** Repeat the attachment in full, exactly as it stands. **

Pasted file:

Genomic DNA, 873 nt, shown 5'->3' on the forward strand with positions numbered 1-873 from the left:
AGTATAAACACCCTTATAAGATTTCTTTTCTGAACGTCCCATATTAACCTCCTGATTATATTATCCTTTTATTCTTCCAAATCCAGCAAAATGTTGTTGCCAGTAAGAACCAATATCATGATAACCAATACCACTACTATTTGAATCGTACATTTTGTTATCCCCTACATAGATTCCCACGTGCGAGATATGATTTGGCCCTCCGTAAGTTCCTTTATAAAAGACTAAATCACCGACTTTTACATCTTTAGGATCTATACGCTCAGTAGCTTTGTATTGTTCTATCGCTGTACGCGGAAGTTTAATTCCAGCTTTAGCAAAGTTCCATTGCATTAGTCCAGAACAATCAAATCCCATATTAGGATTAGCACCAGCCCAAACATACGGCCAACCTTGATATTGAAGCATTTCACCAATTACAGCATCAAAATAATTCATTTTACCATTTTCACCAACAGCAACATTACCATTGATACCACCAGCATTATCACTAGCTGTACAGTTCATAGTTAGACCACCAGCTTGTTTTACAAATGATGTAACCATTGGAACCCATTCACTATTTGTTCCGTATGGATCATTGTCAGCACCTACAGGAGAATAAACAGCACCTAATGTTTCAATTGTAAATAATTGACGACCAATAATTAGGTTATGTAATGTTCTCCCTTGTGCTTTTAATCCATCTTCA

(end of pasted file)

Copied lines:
Genomic DNA, 873 nt, shown 5'->3' on the forward strand with positions numbered 1-873 from the left:
AGTATAAACACCCTTATAAGATTTCTTTTCTGAACGTCCCATATTAACCTCCTGATTATATTATCCTTTTATTCTTCCAAATCCAGCAAAATGTTGTTGCCAGTAAGAACCAATATCATGATAACCAATACCACTACTATTTGAATCGTACATTTTGTTATCCCCTACATAGATTCCCACGTGCGAGATATGATTTGGCCCTCCGTAAGTTCCTTTATAAAAGACTAAATCACCGACTTTTACATCTTTAGGATCTATACGCTCAGTAGCTTTGTATTGTTCTATCGCTGTACGCGGAAGTTTAATTCCAGCTTTAGCAAAGTTCCATTGCATTAGTCCAGAACAATCAAATCCCATATTAGGATTAGCACCAGCCCAAACATACGGCCAACCTTGATATTGAAGCATTTCACCAATTACAGCATCAAAATAATTCATTTTACCATTTTCACCAACAGCAACATTACCATTGATACCACCAGCATTATCACTAGCTGTACAGTTCATAGTTAGACCACCAGCTTGTTTTACAAATGATGTAACCATTGGAACCCATTCACTATTTGTTCCGTATGGATCATTGTCAGCACCTACAGGAGAATAAACAGCACCTAATGTTTCAATTGTAAATAATTGACGACCAATAATTAGGTTATGTAATGTTCTCCCTTGTGCTTTTAATCCATCTTCA